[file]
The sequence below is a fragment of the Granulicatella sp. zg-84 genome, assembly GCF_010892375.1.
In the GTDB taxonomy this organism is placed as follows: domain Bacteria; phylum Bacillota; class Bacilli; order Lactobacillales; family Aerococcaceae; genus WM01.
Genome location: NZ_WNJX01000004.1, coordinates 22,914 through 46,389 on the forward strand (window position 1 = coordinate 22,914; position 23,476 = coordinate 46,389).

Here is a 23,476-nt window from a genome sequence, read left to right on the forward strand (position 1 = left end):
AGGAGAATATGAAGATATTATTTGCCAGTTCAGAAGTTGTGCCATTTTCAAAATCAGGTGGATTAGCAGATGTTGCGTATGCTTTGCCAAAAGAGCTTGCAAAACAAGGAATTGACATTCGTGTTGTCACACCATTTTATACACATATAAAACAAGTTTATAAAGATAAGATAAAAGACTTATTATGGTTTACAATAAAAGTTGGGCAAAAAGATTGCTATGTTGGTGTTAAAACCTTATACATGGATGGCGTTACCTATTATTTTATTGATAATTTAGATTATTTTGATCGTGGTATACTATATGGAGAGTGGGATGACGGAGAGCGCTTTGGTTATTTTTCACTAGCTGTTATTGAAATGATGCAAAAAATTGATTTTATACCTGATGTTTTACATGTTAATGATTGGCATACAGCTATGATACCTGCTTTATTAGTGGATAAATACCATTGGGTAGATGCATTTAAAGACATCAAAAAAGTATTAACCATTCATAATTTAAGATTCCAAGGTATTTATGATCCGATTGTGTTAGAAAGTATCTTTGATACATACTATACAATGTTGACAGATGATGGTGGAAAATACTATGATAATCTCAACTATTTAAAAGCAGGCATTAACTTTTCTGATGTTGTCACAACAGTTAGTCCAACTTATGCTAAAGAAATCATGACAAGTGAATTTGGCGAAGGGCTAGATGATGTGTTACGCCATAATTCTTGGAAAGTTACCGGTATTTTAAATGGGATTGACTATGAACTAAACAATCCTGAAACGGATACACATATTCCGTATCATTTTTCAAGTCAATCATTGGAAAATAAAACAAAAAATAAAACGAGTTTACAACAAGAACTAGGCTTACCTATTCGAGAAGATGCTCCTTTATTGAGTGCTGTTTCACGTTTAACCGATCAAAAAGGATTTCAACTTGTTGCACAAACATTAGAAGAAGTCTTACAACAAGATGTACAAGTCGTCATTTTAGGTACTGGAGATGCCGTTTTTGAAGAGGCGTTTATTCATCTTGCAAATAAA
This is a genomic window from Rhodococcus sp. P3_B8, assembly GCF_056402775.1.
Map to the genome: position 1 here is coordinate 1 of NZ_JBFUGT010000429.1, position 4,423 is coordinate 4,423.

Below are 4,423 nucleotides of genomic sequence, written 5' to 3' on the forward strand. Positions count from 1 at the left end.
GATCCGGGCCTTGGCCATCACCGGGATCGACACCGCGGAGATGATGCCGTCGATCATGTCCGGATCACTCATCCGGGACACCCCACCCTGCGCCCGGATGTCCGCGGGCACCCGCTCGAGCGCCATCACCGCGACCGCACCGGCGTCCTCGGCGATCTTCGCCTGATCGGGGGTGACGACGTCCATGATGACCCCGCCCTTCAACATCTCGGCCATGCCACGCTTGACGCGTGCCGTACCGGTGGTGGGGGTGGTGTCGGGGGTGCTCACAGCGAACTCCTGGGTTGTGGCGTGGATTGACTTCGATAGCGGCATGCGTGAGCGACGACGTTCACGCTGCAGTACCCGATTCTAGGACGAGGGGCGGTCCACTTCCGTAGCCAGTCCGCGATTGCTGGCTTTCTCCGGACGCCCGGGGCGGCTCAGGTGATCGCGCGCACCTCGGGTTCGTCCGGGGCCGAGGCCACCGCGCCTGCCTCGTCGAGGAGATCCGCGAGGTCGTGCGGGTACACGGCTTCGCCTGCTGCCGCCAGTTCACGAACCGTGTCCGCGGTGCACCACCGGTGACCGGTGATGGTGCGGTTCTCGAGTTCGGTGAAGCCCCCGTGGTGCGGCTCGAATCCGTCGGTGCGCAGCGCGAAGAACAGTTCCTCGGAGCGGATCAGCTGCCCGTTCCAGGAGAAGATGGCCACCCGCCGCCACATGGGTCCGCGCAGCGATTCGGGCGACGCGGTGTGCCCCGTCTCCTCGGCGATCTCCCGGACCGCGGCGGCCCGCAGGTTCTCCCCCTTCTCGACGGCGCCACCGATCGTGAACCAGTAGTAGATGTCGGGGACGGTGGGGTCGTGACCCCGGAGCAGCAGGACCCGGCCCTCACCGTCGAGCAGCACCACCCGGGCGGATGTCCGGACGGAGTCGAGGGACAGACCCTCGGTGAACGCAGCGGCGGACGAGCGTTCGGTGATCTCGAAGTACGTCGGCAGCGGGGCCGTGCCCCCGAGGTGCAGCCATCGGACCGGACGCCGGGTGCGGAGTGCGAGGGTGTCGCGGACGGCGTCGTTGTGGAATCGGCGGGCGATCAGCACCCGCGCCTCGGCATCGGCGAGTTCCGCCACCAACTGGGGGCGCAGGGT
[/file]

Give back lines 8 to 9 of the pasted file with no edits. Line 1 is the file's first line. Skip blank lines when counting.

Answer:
Below are 4,423 nucleotides of genomic sequence, written 5' to 3' on the forward strand. Positions count from 1 at the left end.
GATCCGGGCCTTGGCCATCACCGGGATCGACACCGCGGAGATGATGCCGTCGATCATGTCCGGATCACTCATCCGGGACACCCCACCCTGCGCCCGGATGTCCGCGGGCACCCGCTCGAGCGCCATCACCGCGACCGCACCGGCGTCCTCGGCGATCTTCGCCTGATCGGGGGTGACGACGTCCATGATGACCCCGCCCTTCAACATCTCGGCCATGCCACGCTTGACGCGTGCCGTACCGGTGGTGGGGGTGGTGTCGGGGGTGCTCACAGCGAACTCCTGGGTTGTGGCGTGGATTGACTTCGATAGCGGCATGCGTGAGCGACGACGTTCACGCTGCAGTACCCGATTCTAGGACGAGGGGCGGTCCACTTCCGTAGCCAGTCCGCGATTGCTGGCTTTCTCCGGACGCCCGGGGCGGCTCAGGTGATCGCGCGCACCTCGGGTTCGTCCGGGGCCGAGGCCACCGCGCCTGCCTCGTCGAGGAGATCCGCGAGGTCGTGCGGGTACACGGCTTCGCCTGCTGCCGCCAGTTCACGAACCGTGTCCGCGGTGCACCACCGGTGACCGGTGATGGTGCGGTTCTCGAGTTCGGTGAAGCCCCCGTGGTGCGGCTCGAATCCGTCGGTGCGCAGCGCGAAGAACAGTTCCTCGGAGCGGATCAGCTGCCCGTTCCAGGAGAAGATGGCCACCCGCCGCCACATGGGTCCGCGCAGCGATTCGGGCGACGCGGTGTGCCCCGTCTCCTCGGCGATCTCCCGGACCGCGGCGGCCCGCAGGTTCTCCCCCTTCTCGACGGCGCCACCGATCGTGAACCAGTAGTAGATGTCGGGGACGGTGGGGTCGTGACCCCGGAGCAGCAGGACCCGGCCCTCACCGTCGAGCAGCACCACCCGGGCGGATGTCCGGACGGAGTCGAGGGACAGACCCTCGGTGAACGCAGCGGCGGACGAGCGTTCGGTGATCTCGAAGTACGTCGGCAGCGGGGCCGTGCCCCCGAGGTGCAGCCATCGGACCGGACGCCGGGTGCGGAGTGCGAGGGTGTCGCGGACGGCGTCGTTGTGGAATCGGCGGGCGATCAGCACCCGCGCCTCGGCATCGGCGAGTTCCGCCACCAACTGGGGGCGCAGGGT